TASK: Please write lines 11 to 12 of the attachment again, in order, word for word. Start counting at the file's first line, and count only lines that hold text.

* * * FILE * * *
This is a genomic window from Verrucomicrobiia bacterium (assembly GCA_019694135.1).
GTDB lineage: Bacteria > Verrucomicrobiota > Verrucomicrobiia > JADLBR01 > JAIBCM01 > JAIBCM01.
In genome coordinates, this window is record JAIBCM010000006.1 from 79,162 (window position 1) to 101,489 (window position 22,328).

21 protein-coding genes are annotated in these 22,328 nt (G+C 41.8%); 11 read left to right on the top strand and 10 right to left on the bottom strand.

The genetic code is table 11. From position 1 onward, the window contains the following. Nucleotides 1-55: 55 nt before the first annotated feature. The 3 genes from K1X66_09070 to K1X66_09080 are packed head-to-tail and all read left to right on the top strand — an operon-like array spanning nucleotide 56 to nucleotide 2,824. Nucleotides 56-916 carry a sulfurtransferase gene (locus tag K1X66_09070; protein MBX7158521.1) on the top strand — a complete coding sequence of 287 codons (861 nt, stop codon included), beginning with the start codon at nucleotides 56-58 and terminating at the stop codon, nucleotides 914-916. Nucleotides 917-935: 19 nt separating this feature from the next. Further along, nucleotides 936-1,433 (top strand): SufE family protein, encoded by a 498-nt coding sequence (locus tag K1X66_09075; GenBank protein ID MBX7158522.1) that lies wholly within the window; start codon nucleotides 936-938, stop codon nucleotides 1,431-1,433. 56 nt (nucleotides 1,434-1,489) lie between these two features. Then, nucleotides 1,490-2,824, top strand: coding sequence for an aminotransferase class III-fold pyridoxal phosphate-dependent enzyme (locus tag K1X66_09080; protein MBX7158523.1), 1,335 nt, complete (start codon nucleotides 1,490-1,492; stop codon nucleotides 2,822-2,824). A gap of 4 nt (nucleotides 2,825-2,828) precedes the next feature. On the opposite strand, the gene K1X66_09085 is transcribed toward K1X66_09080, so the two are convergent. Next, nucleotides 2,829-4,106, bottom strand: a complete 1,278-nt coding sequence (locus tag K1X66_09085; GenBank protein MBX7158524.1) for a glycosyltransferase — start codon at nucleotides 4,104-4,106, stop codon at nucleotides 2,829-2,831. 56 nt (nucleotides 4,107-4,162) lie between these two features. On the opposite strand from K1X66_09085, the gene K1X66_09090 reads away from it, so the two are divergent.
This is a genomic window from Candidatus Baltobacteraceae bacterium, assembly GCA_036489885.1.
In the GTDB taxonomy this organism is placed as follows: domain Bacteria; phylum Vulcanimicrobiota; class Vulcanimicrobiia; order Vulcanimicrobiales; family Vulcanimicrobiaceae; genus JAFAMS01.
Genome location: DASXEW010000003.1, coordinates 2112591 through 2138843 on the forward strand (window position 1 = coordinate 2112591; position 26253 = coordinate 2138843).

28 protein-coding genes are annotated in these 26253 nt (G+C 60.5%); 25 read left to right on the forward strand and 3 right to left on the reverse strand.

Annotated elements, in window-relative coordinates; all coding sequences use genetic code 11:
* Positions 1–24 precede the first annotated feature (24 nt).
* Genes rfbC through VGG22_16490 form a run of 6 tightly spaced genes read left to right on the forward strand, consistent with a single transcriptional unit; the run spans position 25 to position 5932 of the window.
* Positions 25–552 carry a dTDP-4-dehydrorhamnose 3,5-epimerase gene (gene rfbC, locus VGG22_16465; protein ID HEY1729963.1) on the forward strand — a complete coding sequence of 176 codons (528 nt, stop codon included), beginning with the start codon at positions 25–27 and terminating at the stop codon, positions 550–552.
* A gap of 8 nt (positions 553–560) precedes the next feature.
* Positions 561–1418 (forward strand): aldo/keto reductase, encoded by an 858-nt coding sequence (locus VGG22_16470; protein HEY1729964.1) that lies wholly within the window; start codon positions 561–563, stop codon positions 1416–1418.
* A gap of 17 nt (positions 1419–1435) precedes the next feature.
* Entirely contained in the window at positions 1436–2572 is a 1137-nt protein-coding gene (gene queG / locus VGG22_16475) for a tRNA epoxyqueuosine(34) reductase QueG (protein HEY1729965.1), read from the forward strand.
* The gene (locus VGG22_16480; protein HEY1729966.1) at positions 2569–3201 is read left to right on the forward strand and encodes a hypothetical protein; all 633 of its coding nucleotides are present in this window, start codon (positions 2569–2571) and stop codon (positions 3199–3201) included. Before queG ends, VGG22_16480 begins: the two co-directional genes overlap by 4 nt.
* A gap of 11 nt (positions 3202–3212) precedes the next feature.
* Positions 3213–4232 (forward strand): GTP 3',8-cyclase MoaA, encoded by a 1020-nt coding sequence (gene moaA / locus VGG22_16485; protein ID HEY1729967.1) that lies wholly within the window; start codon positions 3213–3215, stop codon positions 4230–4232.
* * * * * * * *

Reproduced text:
* Positions 1–24 precede the first annotated feature (24 nt).
* Genes rfbC through VGG22_16490 form a run of 6 tightly spaced genes read left to right on the forward strand, consistent with a single transcriptional unit; the run spans position 25 to position 5932 of the window.